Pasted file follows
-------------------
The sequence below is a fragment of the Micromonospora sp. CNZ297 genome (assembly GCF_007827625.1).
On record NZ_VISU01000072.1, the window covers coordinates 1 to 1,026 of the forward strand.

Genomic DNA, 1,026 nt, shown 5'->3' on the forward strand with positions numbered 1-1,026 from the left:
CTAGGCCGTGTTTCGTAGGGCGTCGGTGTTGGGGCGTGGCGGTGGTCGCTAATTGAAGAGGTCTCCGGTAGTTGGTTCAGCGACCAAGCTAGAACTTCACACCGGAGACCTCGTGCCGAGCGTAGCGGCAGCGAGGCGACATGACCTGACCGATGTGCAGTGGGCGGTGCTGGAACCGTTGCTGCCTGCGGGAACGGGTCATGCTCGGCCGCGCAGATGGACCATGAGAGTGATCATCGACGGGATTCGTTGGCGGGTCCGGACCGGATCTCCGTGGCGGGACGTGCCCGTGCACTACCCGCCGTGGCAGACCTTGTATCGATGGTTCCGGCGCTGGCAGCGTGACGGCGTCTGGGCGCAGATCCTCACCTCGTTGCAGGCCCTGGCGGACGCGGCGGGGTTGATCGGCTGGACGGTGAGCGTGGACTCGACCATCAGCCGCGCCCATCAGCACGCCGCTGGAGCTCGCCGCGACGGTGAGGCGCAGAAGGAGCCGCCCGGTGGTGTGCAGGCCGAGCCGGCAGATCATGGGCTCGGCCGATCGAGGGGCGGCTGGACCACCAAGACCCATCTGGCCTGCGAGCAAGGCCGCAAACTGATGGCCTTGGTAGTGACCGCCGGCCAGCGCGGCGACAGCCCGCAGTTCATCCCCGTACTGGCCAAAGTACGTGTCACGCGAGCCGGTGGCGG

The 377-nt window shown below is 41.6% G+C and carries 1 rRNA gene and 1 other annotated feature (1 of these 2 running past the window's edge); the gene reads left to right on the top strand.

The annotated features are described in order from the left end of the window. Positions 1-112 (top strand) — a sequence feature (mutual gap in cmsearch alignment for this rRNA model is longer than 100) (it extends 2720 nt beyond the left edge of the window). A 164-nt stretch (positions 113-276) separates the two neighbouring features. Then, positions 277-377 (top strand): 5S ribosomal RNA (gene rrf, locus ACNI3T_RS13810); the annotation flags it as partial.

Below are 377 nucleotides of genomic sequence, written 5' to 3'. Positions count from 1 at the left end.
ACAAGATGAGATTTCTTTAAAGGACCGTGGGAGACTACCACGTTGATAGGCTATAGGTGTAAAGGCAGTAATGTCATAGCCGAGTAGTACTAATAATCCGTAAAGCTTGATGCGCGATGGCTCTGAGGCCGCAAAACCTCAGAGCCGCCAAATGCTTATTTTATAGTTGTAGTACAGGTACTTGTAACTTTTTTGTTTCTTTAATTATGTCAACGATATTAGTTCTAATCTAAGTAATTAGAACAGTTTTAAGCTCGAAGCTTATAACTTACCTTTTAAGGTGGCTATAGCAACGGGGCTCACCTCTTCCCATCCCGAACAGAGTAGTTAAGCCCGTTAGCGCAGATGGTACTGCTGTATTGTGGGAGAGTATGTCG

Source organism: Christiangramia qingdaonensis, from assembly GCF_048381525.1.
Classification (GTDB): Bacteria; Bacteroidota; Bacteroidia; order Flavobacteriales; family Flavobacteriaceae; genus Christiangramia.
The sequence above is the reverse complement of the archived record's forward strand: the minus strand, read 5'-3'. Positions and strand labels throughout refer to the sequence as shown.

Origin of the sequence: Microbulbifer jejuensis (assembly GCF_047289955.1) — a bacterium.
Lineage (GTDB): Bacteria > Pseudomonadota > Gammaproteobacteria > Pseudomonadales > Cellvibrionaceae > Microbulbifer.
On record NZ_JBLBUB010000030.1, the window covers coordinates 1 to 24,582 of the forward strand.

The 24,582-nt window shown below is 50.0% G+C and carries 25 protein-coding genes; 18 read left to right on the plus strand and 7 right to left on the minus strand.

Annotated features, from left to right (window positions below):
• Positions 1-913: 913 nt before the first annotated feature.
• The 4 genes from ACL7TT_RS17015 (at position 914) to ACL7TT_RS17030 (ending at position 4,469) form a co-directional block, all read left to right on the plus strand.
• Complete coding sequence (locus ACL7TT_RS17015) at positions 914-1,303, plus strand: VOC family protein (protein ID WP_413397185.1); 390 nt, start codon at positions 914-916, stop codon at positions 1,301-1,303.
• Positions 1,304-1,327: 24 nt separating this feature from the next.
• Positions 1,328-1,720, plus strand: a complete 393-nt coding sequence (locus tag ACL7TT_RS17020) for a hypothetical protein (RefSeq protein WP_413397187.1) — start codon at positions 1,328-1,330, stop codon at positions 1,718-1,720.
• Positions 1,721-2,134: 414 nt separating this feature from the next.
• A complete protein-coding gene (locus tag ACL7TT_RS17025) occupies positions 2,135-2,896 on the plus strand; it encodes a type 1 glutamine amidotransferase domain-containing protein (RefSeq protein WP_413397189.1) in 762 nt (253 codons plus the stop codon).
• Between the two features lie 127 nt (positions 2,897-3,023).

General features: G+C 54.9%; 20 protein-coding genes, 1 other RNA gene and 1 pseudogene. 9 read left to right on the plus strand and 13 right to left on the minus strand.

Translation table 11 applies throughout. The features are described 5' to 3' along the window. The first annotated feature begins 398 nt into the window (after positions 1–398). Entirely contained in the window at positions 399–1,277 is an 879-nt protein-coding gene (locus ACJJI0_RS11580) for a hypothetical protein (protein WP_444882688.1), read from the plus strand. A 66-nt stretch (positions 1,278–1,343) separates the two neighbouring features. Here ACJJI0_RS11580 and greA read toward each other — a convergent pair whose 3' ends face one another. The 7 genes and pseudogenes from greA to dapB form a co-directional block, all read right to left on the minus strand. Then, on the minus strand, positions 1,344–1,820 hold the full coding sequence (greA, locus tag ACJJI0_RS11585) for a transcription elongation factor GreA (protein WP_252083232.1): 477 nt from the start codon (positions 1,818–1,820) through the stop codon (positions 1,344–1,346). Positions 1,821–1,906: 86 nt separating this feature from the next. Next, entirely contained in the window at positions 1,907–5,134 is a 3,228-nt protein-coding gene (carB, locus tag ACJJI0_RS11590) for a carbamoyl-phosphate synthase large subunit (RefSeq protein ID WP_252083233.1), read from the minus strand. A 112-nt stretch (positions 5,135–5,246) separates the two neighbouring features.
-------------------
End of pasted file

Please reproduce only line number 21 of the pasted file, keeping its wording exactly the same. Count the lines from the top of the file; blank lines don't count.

• Positions 1,328-1,720, plus strand: a complete 393-nt coding sequence (locus tag ACL7TT_RS17020) for a hypothetical protein (RefSeq protein WP_413397187.1) — start codon at positions 1,328-1,330, stop codon at positions 1,718-1,720.